Right around 4:30 a.m., after another late night of running numbers, Georgetown University Alumni and Student Federal Credit Union CEO Chris Kelly (COL ’14) hits the lights and locks up the back office of the student-run credit union. Kelly regularly spends over 30 hours per week in the Credit Union office, on top of finishing his last year as an undergraduate student at Georgetown.
Kelly originally came to Georgetown without a clear idea of what career he wanted to do. He started to work on a double major in math and economics because he was good at those subjects, but the more he worked at GUASFCU, which he joined freshman year, the more he realized he wanted a job in the financial services. The work was not easy, but Kelly’s time in GUASFCU earned him a job at private equity behemoth Blackstone, which he will start after graduation.
Kelly’s hard work may have earned him one of the most prestigious entry-level positions available in the country, but his story is not unique at Georgetown. In fact, every year, hundreds of Georgetown graduates go on to work at top firms in financial services, including investment banking, private equity, and consulting.
According to surveys carried out by the Cawley Career Education Center, since 2005, financial services and consulting have been the top two industries in which Georgetown students decide to work for after graduation. The percentage of students going into these industries has been steadily increasing, with only a slight drop during the 2008 financial crisis.
The 2012 Senior Survey Report gathered 1,006 responses, representing 55 percent of the total class. Out of the 727 graduates who reported finding full-time employment after graduation, 163 were in financial services and 133 were in consulting. This accounted for nearly 41 percent of the entire employed portion of the class of 2012.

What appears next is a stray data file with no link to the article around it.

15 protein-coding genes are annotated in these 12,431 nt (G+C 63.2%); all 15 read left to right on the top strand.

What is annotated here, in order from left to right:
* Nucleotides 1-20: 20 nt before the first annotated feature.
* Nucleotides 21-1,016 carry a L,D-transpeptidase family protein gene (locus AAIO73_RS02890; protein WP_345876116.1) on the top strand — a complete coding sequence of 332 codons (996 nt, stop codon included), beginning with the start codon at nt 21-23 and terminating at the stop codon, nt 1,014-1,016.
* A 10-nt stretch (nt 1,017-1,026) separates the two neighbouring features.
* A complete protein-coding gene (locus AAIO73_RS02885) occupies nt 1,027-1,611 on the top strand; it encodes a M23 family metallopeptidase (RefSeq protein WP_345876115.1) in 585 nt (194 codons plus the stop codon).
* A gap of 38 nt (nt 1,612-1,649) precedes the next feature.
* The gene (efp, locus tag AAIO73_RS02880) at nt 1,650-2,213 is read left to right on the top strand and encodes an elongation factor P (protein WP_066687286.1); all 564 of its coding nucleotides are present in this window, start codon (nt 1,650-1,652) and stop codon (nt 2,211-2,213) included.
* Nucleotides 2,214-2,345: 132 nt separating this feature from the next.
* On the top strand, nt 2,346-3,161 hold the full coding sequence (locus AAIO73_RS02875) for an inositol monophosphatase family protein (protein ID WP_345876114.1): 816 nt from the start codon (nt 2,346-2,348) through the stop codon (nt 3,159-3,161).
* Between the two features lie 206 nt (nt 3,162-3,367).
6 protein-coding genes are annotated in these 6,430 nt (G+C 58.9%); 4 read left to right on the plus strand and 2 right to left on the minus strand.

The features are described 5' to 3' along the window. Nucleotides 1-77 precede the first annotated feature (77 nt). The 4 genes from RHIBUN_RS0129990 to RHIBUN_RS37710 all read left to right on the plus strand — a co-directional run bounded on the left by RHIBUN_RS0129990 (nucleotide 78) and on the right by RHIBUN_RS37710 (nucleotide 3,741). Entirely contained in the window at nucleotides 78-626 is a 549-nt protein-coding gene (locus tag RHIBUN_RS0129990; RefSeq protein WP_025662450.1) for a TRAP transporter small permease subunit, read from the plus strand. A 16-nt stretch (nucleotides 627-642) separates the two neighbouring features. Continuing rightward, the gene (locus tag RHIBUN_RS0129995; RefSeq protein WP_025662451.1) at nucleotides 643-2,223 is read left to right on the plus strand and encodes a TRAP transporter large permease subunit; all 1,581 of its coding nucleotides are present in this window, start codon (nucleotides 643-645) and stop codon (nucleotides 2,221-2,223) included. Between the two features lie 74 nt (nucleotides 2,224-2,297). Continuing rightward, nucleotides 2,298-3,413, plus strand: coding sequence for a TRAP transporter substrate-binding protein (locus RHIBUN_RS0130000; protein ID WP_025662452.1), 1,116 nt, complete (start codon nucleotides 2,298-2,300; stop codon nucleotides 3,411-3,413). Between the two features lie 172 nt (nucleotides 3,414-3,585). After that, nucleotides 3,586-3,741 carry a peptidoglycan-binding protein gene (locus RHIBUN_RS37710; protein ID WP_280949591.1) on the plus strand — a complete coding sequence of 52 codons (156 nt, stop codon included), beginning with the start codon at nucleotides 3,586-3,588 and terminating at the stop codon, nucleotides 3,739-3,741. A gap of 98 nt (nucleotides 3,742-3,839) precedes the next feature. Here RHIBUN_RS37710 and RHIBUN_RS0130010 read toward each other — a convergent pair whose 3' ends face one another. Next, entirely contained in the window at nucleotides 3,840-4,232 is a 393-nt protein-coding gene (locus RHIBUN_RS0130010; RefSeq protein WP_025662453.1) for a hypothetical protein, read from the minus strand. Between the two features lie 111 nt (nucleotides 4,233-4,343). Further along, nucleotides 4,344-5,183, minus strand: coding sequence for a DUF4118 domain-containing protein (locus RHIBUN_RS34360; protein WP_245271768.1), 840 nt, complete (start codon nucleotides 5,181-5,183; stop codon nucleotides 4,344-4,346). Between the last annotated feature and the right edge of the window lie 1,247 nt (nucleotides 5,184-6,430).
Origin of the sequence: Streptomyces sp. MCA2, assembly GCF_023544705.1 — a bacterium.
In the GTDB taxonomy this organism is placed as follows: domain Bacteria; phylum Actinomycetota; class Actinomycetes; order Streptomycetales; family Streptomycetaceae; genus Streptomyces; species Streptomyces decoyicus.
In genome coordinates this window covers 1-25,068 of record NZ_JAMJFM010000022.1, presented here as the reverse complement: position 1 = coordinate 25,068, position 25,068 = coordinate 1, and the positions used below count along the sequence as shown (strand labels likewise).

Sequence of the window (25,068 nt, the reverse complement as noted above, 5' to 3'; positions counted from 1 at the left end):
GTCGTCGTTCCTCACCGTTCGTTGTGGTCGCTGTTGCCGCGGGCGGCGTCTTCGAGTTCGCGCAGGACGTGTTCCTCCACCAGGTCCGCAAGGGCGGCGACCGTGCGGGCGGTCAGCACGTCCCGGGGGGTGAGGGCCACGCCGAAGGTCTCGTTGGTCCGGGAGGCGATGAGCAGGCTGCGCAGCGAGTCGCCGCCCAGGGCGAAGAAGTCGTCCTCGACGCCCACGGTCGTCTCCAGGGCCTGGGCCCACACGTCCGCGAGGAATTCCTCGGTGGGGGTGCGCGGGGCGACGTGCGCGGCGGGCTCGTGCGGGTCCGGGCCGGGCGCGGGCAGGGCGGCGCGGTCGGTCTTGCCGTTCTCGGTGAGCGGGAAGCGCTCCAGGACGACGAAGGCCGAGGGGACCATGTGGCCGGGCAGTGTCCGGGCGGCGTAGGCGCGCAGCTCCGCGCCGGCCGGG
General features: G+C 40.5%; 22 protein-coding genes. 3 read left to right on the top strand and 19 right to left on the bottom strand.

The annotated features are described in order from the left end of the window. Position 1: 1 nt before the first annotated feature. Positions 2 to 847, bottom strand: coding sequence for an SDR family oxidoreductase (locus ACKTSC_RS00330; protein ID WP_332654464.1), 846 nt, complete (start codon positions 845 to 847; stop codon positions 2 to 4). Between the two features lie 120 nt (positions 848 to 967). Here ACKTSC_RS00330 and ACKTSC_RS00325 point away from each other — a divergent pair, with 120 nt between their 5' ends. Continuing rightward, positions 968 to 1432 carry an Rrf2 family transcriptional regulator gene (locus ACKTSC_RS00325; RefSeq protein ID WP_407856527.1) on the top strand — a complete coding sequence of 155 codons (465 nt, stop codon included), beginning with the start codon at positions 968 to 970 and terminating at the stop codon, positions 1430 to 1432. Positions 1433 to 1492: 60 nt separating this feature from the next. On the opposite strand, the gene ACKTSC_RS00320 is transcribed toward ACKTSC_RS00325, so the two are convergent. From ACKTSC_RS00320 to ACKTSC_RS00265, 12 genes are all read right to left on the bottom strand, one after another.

High salaries and generous compensation packages play a large part in attracting students to these industries, especially for those who have to pay off student loans. In addition, a culture that holds financial services and consulting jobs as prestigious pushes students of all fields to enter into this career path, which can seem contradictory for a University that prides itself on Jesuit values.
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To many students and faculty, the high salaries that these industries tend to offer relative to other types of industries is one of the main influences that push Georgetown students to pursue careers in finance, banking, and consulting.
According to Glassdoor, a database of over six million company reviews, the national average salary for investment banking analysts is $70,000, not including bonuses, which can add tens of thousands of dollars to that figure, depending on employee performance. Glassdoor also reports that the median national consultant salary is $78,000. On the other hand, salaries for Teach for America recruits, the University’s largest employer of graduating students, range from $25,500 to $51,100.
“For students who are paying back loans, these jobs offer a high salary starting out,” said Kate Anthony (SFS ’14), who was offered a job to work at Bain and Company as a consultant. “I know a few students who have gone into it for the financial security reason.” Anthony also explains that many fields that her friends are interested in do not realistically have entry-level positions available that do not require a few years of business experience. For these people, consulting offers a way to gain a foothold in the business world before branching off to a different career path.
Professor Lynn Doran of the McDonough School of Business argues that another reason for the high numbers of students going into these industries is the overarching culture of consulting and financial services reinforced by the students themselves.
“Part of it is just convenience,” Doran said. “Students just see that that’s an easy way to get an internship or job. The junior and senior students pass along the information to the freshmen, so each group coming up knows what to do to prepare themselves for those types of jobs.”
Andrew Glass (COL ’13), who worked at the Corporate Executive Board Company agrees. “I think we live in a society that, when you’re coming from a very good university, puts you down certain tracks, and people can become very one-track-minded,” Glass said.
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The arduous job application processes for getting into financial services and consulting exemplify what students are willing to go through in order to secure a job in these industries. The actual process itself takes all of January, but most students begin networking and preparing to apply during the previous fall. To some students, the intensity of the process is too much to take.